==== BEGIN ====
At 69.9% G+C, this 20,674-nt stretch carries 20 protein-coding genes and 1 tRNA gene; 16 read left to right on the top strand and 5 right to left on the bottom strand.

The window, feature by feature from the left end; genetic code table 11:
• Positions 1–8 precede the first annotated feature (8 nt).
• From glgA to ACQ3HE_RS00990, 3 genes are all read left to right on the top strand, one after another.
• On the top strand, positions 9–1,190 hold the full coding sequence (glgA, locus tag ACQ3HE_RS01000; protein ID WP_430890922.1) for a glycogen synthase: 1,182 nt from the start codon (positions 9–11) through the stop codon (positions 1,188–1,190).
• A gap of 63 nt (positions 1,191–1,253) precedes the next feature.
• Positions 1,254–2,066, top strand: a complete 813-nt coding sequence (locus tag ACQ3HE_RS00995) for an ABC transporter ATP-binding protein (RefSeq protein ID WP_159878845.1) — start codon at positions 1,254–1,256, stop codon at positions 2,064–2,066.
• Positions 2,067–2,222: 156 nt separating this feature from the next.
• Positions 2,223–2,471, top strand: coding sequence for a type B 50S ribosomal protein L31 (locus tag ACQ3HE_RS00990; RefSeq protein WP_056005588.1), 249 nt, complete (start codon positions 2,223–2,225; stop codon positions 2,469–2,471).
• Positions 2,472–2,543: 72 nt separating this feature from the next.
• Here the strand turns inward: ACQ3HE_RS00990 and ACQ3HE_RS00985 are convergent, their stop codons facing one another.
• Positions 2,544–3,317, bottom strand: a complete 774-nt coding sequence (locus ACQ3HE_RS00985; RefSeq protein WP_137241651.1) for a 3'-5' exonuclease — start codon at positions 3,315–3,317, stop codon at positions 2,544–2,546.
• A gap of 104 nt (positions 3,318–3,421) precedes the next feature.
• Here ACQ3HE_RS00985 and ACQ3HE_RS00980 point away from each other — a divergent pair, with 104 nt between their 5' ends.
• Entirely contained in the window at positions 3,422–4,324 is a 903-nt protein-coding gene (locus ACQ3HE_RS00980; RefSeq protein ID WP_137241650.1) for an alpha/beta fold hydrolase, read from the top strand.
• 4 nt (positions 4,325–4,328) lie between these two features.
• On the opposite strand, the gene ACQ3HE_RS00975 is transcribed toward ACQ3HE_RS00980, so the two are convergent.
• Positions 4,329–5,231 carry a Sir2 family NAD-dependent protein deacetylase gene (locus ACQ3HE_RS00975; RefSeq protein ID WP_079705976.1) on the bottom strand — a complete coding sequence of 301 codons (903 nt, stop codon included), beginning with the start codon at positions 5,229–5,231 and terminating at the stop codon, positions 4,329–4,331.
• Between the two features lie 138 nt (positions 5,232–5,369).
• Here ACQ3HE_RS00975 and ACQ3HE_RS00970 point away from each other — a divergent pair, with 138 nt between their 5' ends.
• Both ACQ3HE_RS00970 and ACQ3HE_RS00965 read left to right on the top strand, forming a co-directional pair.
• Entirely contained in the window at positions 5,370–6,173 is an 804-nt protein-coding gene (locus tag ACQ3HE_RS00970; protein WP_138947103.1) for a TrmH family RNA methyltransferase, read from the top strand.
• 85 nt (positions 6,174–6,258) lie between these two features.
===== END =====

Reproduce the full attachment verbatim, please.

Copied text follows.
At 69.9% G+C, this 20,674-nt stretch carries 20 protein-coding genes and 1 tRNA gene; 16 read left to right on the top strand and 5 right to left on the bottom strand.

The window, feature by feature from the left end; genetic code table 11:
• Positions 1–8 precede the first annotated feature (8 nt).
• From glgA to ACQ3HE_RS00990, 3 genes are all read left to right on the top strand, one after another.
• On the top strand, positions 9–1,190 hold the full coding sequence (glgA, locus tag ACQ3HE_RS01000; protein ID WP_430890922.1) for a glycogen synthase: 1,182 nt from the start codon (positions 9–11) through the stop codon (positions 1,188–1,190).
• A gap of 63 nt (positions 1,191–1,253) precedes the next feature.
• Positions 1,254–2,066, top strand: a complete 813-nt coding sequence (locus tag ACQ3HE_RS00995) for an ABC transporter ATP-binding protein (RefSeq protein ID WP_159878845.1) — start codon at positions 1,254–1,256, stop codon at positions 2,064–2,066.
• Positions 2,067–2,222: 156 nt separating this feature from the next.
• Positions 2,223–2,471, top strand: coding sequence for a type B 50S ribosomal protein L31 (locus tag ACQ3HE_RS00990; RefSeq protein WP_056005588.1), 249 nt, complete (start codon positions 2,223–2,225; stop codon positions 2,469–2,471).
• Positions 2,472–2,543: 72 nt separating this feature from the next.
• Here the strand turns inward: ACQ3HE_RS00990 and ACQ3HE_RS00985 are convergent, their stop codons facing one another.
• Positions 2,544–3,317, bottom strand: a complete 774-nt coding sequence (locus ACQ3HE_RS00985; RefSeq protein WP_137241651.1) for a 3'-5' exonuclease — start codon at positions 3,315–3,317, stop codon at positions 2,544–2,546.
• A gap of 104 nt (positions 3,318–3,421) precedes the next feature.
• Here ACQ3HE_RS00985 and ACQ3HE_RS00980 point away from each other — a divergent pair, with 104 nt between their 5' ends.
• Entirely contained in the window at positions 3,422–4,324 is a 903-nt protein-coding gene (locus ACQ3HE_RS00980; RefSeq protein ID WP_137241650.1) for an alpha/beta fold hydrolase, read from the top strand.
• 4 nt (positions 4,325–4,328) lie between these two features.
• On the opposite strand, the gene ACQ3HE_RS00975 is transcribed toward ACQ3HE_RS00980, so the two are convergent.
• Positions 4,329–5,231 carry a Sir2 family NAD-dependent protein deacetylase gene (locus ACQ3HE_RS00975; RefSeq protein ID WP_079705976.1) on the bottom strand — a complete coding sequence of 301 codons (903 nt, stop codon included), beginning with the start codon at positions 5,229–5,231 and terminating at the stop codon, positions 4,329–4,331.
• Between the two features lie 138 nt (positions 5,232–5,369).
• Here ACQ3HE_RS00975 and ACQ3HE_RS00970 point away from each other — a divergent pair, with 138 nt between their 5' ends.
• Both ACQ3HE_RS00970 and ACQ3HE_RS00965 read left to right on the top strand, forming a co-directional pair.
• Entirely contained in the window at positions 5,370–6,173 is an 804-nt protein-coding gene (locus tag ACQ3HE_RS00970; protein WP_138947103.1) for a TrmH family RNA methyltransferase, read from the top strand.
• 85 nt (positions 6,174–6,258) lie between these two features.